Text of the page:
Bioblitz will be held at Dear Haven Park and will aim to record all living things in the study area including, fungi, trees, wildflowers, mammals, bats, birds, reptiles, amphibians, insects, spiders and other macro-invertebrates. Experts will lead survey hikes in the prairie, forest and wetland areas.
Members of the public are invited to join the BioBlitz Friday, Sept. 7, noon-midnight, and Saturday, Sept. 8, 8 a.m.-noon. No reservation required.
Location: Dear Haven Park 4183 Liberty Rd N, Powell, OH 43065
Friday, September 7
12:00 Bio blitz Kickoff
3:00 Reptile survey (flipping mats or metal)
4:00 Dragonfly/Damselfly hike, Macro invertebrates
5:00 Fish shocking/seining
6:00 Spider Collection
7:00 Turtle program
8:00 Frog Calls
9:00 Bat Calls
10:00 Moth spotlight
Saturday, September 8
8:00 Bird Mist Netting/Bird Hike
9:00 Mammals (traps)
10:00 Worm charming, Herbaceous and woody plants
11:00 Insect, spider ID
12:00 Bio blitz Overview and Wrap Up
Emilee R. Hardesty, Private Lands Biologist with Ohio DNR Division of Wildlife, discussed changes you can make to attract pollinators to your yard spoke at the March 2017 FLOW public meeting. Many pollinators are in decline, but there are simple things you can do at home to make your yard a friendly place for pollinators. Slides from her presentation are at the link above.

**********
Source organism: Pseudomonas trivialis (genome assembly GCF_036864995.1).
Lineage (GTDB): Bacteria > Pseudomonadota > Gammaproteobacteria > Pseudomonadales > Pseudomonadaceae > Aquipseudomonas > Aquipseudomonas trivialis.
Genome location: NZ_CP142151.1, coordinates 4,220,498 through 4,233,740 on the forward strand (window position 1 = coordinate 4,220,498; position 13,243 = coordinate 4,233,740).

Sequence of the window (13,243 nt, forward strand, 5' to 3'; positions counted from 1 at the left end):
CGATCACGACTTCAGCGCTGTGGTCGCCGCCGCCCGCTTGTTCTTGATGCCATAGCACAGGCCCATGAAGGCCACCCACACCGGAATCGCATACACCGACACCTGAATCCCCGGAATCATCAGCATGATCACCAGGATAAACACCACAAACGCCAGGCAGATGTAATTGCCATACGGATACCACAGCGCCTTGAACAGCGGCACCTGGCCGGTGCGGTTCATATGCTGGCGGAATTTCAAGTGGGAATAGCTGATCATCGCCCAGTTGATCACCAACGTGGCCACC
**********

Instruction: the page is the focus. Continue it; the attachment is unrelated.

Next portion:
We’re Almost There!
In the next 4 weeks we are hoping to fund this year long project to connect a community! Your gift will install a 52-foot-long fiberglass pedestrian bridge over Slyh Run, reconnecting the surrounding neighborhood to Cranbrook Elementary School and a 10-acre outdoor classroom of restored woods and prairie. Teachers, students, and families are ready to utilize the woods, stream, and prairie for their outdoor education laboratory and as a safe route to school. Gifts and grants to this project have already raised $35,000 toward a $43,000 goal! Help us close the gap and build a bridge to Cranbrook Elementary! Click here to donate now or text B11442 to 614-230-0347 to link directly to Columbus Foundation’s giving platform!
Jeff Caswell of Friends of Webster Park
by Lucy Caswell
The area now known as the Webster Park subdivision was sold to Amason Webster (not “Amazon,” despite the street name) by the Rathbone heirs on May 29, 1846. Webster’s daughter Orell inherited the land upon his death in 1900. In 1909 she and her husband Lewis Legg subdivided the land, and the initial plat shows “Webster Park” at the 1.8 acre site now bounded by North Delta Drive, East Delta Drive, Webster Park Avenue and Olentangy Boulevard (the entire subdivision runs from High Street to Olentangy Boulevard, and from Erie Road to the edge of Whetstone Park).
The City Bulletin of May 8, 1926 records the transfer of this park plot to the city: ”Whereas, the tract…has been preserved in its natural state and protected as a wild bird asylum and wild flower preserve and it is well suited and adapted for such purposes…the same is hereby set aside…as a wild bird asylum and wild flower preserve. …The superintendent of parks…is hereby directed to maintain and protect the same as nearly as possible in its native state…” Columbus Recreation and Parks Department is the city’s administrative unit responsible for Webster Park today.